South Korea’s largest broadcasters are teaming up to create a streaming service to rival Netflix as the race to create on-demand platforms shows no signs of slowing.
Broadcasting firms Seoul Broadcasting System (SBS), Munhwa Broadcasting Corporation (MBC) and Korean Broadcasting System (KBS) have joined with SK Telecom to set up the new venture this year.
The four companies have signed a memorandum of understanding to launch the service, which is as yet unnamed, according to local media reports.
The deal will see the merging of video streaming services Oksusu and Pooq, which together have more than 13m subscribers.
The new platform will reportedly look to expand throughout Asia, as Pooq has existing links with Hong Kong’s ViuTV, Malaysia’s iFlix and China’s iQiyi.
The new venture will seek to challenge the dominance of streaming giant Netflix, which last year secured the rights to hit Korean drama Mr. Sunshine.
The move came as US broadcasting giant NBC revealed it will launch its own streaming service in early 2020.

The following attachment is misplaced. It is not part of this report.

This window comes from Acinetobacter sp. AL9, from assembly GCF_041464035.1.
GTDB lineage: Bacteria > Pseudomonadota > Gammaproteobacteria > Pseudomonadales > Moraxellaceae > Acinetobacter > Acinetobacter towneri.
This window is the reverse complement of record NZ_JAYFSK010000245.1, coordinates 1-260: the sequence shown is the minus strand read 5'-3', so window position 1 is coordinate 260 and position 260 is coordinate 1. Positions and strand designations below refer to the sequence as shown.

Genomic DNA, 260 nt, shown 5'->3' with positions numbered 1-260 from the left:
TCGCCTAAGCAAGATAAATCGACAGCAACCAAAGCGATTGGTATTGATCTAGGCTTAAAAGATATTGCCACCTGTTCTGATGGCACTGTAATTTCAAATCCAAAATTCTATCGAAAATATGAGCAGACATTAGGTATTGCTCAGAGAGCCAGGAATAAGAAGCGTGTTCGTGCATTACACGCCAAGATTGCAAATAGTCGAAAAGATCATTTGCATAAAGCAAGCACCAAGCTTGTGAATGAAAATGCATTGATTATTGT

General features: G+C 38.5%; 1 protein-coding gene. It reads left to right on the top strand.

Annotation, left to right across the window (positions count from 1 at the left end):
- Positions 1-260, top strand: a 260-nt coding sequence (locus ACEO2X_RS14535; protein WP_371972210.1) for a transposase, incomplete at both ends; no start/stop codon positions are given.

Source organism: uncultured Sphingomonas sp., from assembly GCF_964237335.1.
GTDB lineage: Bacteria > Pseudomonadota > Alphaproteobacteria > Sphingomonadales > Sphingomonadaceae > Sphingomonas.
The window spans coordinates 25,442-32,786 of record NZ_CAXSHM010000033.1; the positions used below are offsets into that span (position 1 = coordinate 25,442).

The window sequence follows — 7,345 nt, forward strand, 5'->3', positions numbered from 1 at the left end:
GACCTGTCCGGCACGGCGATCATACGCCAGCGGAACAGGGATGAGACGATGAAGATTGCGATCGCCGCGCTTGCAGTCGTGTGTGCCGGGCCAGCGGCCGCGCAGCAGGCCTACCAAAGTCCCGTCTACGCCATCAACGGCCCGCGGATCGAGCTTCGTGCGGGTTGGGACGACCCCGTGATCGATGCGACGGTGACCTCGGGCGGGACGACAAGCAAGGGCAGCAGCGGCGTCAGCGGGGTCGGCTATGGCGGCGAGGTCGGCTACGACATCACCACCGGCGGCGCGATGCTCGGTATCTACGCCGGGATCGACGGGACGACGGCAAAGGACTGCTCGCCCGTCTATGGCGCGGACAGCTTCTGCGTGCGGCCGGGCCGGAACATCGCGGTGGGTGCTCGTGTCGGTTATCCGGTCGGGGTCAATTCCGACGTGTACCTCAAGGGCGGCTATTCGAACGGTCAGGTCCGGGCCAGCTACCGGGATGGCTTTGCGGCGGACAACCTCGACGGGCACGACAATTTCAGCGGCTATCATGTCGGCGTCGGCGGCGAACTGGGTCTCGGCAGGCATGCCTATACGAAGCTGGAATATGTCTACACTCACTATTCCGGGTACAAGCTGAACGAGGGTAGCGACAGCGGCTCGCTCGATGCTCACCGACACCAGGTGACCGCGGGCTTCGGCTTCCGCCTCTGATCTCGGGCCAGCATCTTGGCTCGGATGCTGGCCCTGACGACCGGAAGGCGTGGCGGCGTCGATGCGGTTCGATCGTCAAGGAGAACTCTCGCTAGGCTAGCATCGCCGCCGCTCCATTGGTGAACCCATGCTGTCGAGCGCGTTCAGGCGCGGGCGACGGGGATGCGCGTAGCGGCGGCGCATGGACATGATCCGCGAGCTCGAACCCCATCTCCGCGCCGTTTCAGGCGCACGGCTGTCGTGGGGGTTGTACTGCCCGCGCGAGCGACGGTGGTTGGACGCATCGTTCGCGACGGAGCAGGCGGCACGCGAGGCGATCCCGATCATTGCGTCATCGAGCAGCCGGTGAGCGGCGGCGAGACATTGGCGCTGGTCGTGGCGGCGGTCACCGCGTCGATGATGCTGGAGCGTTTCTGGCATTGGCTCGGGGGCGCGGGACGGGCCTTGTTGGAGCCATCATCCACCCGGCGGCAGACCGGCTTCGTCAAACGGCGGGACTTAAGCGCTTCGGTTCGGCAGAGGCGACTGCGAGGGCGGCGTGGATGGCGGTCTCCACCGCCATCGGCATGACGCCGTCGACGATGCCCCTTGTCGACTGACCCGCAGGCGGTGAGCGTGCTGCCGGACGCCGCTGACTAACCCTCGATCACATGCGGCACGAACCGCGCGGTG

The platform will be available at no additional cost to NBC subscribers, and anyone will be able to pay for a standalone subscription.
NBC is the latest in a long list of firms looking to cash in on the boom in video streaming. Apple, Disney and IMDB are among major companies that have recently unveiled plans for over-the-top (OTT) video services.
But the proposed South Korean venture is the first time broadcasters have teamed up to take on the might of Netflix.
In November Ofcom boss Sharon White called on UK public service broadcasters to create a combined on-demand service to challenge the US streaming service.
A so-called Brit player would bring in more international funding and boost the UK’s presence on the world stage, White said.